• Higher Price on Print Books
I will create print editions of my new book releases, and print anthologies of linked novellas, however the only current mechanism is to offer Print On Demand trade paperbacks. Because each book is created individually, there are few economies of scale here – as yet. I’m not the only one worried about this pricing so I suspect that there will be changes in the near future. The list price on these POD books will be higher, but I’ve noticed that many portals are discounting them for consumers. Shop around. 🙂
• No Physical Distribution
POD means no print run and no physical distribution. Whether you read me in digital editions or whether you want the trade paperback, you will have to order online. There are some bricks-and-mortar bookstores offering instore POD – one technology is called Espresso.
Again, I suspect that this will change even more radically in the near future.
• No Formal On Sale Date
Publishers have the ability to pre-set a publication date as much as six months in advance, which lets you pre-order the book for either digital delivery or physical shipping as soon as it becomes available. As yet, those options do not exist for authors who indie-publish their books. The book can only be offered for sale through various outlets once the author publishes the final version.
So, I can tell you the publication month, but there will be some squish in the actual date of the release. There also will be variation between outlets – any works I publish myself are available from Smashwords and Amazon within 48 hours. Other outlets (Sony, B&N, Apple etc.) can take up to six weeks to get the work and make it available to you. Again, I suspect that there will be changes in this area, but this is how it works now.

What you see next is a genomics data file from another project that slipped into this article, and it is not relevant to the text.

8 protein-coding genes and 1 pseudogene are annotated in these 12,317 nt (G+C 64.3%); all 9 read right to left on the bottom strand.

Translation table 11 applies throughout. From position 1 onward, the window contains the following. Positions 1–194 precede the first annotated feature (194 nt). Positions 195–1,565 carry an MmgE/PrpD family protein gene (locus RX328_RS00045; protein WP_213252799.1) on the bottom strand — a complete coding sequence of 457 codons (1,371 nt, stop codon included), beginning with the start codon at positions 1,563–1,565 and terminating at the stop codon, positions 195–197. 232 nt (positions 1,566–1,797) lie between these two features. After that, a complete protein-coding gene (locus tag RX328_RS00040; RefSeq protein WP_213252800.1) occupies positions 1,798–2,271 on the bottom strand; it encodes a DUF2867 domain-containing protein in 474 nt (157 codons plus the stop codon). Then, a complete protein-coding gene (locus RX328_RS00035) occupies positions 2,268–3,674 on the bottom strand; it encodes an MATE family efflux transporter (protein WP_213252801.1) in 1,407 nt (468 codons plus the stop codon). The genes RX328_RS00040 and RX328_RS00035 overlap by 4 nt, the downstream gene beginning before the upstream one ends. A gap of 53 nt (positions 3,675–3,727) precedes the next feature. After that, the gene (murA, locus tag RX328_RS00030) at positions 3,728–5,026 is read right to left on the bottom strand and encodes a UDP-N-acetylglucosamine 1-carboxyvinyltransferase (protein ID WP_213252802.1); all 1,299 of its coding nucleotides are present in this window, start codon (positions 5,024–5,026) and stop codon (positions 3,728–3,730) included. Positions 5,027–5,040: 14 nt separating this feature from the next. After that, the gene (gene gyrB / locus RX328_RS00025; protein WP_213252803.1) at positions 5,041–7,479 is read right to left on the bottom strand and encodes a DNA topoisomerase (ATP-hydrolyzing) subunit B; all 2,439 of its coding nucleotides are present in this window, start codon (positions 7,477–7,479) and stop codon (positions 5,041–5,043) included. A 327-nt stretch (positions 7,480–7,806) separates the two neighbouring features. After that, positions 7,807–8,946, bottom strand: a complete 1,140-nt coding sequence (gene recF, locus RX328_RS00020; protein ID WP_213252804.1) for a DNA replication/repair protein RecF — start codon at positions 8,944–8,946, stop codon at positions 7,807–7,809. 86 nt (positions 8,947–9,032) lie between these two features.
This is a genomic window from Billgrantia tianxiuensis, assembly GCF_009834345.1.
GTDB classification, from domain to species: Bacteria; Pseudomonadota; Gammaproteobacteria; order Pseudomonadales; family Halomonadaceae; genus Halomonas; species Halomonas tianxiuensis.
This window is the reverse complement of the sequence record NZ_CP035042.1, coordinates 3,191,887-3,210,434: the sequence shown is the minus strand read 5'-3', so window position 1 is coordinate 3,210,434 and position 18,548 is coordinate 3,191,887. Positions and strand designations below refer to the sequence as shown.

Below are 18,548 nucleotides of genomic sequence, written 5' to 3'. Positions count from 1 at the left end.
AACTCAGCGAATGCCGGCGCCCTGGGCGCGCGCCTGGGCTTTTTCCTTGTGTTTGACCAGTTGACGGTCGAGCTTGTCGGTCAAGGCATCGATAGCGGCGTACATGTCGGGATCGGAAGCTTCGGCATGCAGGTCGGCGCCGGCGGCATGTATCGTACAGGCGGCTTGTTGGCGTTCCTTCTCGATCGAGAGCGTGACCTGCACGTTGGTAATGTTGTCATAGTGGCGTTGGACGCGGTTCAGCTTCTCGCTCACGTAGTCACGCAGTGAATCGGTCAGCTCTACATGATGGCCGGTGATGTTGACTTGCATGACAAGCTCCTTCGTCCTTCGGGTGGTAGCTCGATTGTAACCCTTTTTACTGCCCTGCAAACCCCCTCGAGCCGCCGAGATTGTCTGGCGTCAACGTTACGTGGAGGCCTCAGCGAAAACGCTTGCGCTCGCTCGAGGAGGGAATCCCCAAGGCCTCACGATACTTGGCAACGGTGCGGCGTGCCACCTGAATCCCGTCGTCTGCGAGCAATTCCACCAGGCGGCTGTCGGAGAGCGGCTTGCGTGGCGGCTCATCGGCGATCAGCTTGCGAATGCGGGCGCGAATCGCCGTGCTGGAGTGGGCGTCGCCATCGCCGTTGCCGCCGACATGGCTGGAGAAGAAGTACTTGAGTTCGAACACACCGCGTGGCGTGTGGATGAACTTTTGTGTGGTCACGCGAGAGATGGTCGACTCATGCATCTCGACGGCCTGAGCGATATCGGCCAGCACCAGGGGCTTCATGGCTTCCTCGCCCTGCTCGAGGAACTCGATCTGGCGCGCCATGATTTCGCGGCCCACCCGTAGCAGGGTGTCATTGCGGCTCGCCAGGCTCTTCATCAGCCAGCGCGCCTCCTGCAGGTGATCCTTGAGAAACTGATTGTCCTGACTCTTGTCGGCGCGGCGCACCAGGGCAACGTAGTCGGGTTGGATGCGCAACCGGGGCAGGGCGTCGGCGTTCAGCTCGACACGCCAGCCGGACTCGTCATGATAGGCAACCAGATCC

• Different Branding
This is nitpickity, but I’m one of those people who likes to line up a whole series of linked books on my bookshelf and admire how they look all together. Obviously, switching to trade paperback format in the midst of the series is going to change how my Dragonfire books line up on your shelf, as well as the look of the series overall.
I’m taking the opportunity to modify the branding slightly, but all of the Dragonfire books from this point forward will have a similar look. Essentially, they’ll fall into two groups. Also, all of my new trade paperback POD editions will be the same size, so they can get along together on the shelf.
I think that’s it!
Overall, I’m quite excited about these changes and I hope that you are, too. When I teach, I always remind authors that the only constant in publishing is change. The important thing to me is that there are readers who want stories and there are stories being told. That will always remain the same, although the way that my stories get to you is changing now. More good news – I’ve done a lot of writing this year in preparation for this, so we can get off to a nice crisp start.
As mentioned, later this morning you can pop by here for the Dragonfire plan.